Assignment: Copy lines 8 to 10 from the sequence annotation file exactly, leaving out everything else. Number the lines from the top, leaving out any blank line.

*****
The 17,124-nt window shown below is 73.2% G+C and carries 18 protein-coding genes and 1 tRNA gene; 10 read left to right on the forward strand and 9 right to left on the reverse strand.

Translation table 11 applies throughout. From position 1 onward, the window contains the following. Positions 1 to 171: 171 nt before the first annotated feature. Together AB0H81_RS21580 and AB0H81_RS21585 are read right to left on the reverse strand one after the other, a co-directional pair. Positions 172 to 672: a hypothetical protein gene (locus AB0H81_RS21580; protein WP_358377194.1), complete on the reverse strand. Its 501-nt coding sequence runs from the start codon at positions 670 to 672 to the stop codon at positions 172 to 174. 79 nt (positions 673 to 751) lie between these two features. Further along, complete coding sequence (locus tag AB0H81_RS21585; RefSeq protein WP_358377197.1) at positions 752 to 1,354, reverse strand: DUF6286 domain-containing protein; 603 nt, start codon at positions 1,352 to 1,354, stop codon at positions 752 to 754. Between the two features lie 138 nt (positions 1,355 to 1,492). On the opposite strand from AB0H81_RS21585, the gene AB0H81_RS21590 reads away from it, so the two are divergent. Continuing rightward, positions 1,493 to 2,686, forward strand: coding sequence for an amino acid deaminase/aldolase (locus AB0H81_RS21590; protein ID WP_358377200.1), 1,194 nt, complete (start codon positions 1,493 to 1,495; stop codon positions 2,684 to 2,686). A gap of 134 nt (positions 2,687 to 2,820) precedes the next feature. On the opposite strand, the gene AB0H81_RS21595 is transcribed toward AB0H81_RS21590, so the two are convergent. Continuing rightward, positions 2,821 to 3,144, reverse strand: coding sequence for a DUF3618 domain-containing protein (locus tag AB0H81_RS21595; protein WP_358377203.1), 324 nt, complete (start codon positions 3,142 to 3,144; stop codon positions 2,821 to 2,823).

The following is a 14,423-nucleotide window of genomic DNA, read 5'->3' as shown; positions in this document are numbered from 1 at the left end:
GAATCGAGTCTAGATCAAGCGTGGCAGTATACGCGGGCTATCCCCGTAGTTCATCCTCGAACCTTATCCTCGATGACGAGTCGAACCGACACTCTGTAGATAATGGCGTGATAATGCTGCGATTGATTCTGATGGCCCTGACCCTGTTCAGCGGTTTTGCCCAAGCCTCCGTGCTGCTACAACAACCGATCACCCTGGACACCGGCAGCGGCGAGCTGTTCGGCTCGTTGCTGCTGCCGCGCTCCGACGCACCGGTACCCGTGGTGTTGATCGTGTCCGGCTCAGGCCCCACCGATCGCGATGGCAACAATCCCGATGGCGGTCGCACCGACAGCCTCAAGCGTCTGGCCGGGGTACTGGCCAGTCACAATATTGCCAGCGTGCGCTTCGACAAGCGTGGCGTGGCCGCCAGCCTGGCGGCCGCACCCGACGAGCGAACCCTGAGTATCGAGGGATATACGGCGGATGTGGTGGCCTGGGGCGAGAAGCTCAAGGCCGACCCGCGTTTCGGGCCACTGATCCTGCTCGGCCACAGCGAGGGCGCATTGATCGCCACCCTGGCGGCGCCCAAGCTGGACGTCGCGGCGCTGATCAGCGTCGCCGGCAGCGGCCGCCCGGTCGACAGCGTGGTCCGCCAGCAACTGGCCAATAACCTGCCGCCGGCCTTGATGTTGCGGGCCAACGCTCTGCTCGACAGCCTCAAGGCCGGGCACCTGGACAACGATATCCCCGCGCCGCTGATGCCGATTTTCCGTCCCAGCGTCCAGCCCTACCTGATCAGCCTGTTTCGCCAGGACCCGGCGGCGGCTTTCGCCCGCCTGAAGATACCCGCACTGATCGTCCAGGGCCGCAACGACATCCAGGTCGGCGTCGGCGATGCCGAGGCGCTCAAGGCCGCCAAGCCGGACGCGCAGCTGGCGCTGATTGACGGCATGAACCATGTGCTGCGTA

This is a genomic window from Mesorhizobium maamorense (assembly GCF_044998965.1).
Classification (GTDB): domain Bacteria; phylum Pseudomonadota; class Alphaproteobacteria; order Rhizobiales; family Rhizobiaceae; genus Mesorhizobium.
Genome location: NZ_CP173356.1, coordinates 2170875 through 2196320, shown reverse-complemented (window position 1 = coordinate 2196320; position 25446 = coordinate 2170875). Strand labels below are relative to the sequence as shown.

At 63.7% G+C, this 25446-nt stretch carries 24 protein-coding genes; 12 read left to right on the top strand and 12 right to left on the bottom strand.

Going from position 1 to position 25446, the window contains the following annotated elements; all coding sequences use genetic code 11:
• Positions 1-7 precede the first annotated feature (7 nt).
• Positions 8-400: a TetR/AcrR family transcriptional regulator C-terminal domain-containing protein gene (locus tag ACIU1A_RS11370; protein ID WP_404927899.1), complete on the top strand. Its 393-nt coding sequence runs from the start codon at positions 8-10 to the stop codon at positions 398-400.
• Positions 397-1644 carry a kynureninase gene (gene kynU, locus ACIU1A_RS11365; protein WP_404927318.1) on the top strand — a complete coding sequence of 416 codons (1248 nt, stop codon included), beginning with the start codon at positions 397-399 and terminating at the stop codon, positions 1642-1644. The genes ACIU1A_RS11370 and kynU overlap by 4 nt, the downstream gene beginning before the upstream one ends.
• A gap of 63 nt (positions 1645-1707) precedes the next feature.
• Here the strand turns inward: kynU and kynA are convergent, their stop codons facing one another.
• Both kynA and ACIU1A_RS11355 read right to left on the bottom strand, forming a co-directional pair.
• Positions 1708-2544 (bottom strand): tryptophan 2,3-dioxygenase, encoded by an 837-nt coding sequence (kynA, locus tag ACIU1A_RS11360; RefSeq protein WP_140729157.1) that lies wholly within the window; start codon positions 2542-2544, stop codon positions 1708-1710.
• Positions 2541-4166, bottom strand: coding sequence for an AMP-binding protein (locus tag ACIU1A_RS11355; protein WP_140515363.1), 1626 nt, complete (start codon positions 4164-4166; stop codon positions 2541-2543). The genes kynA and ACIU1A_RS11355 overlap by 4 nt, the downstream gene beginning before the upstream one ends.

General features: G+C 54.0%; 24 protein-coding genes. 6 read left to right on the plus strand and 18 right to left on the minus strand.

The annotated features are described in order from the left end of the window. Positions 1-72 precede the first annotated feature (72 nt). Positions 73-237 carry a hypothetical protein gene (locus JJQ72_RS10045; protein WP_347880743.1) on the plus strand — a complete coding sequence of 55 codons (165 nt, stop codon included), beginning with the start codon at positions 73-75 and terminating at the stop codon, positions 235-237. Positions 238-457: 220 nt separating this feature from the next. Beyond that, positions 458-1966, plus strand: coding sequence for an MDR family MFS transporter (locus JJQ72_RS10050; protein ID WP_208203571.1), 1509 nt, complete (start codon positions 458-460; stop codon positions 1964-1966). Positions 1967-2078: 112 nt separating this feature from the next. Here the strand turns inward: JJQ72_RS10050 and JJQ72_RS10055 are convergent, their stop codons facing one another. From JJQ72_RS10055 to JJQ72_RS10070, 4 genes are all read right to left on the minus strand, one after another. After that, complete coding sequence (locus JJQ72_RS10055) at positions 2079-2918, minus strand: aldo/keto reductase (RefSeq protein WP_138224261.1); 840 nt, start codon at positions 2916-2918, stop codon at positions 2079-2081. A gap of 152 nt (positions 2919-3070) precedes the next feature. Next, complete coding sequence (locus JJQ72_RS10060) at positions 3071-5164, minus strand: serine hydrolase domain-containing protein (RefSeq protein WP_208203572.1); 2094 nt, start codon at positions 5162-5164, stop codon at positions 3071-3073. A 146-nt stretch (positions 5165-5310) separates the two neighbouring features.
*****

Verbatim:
At 63.7% G+C, this 25446-nt stretch carries 24 protein-coding genes; 12 read left to right on the top strand and 12 right to left on the bottom strand.

Going from position 1 to position 25446, the window contains the following annotated elements; all coding sequences use genetic code 11:
• Positions 1-7 precede the first annotated feature (7 nt).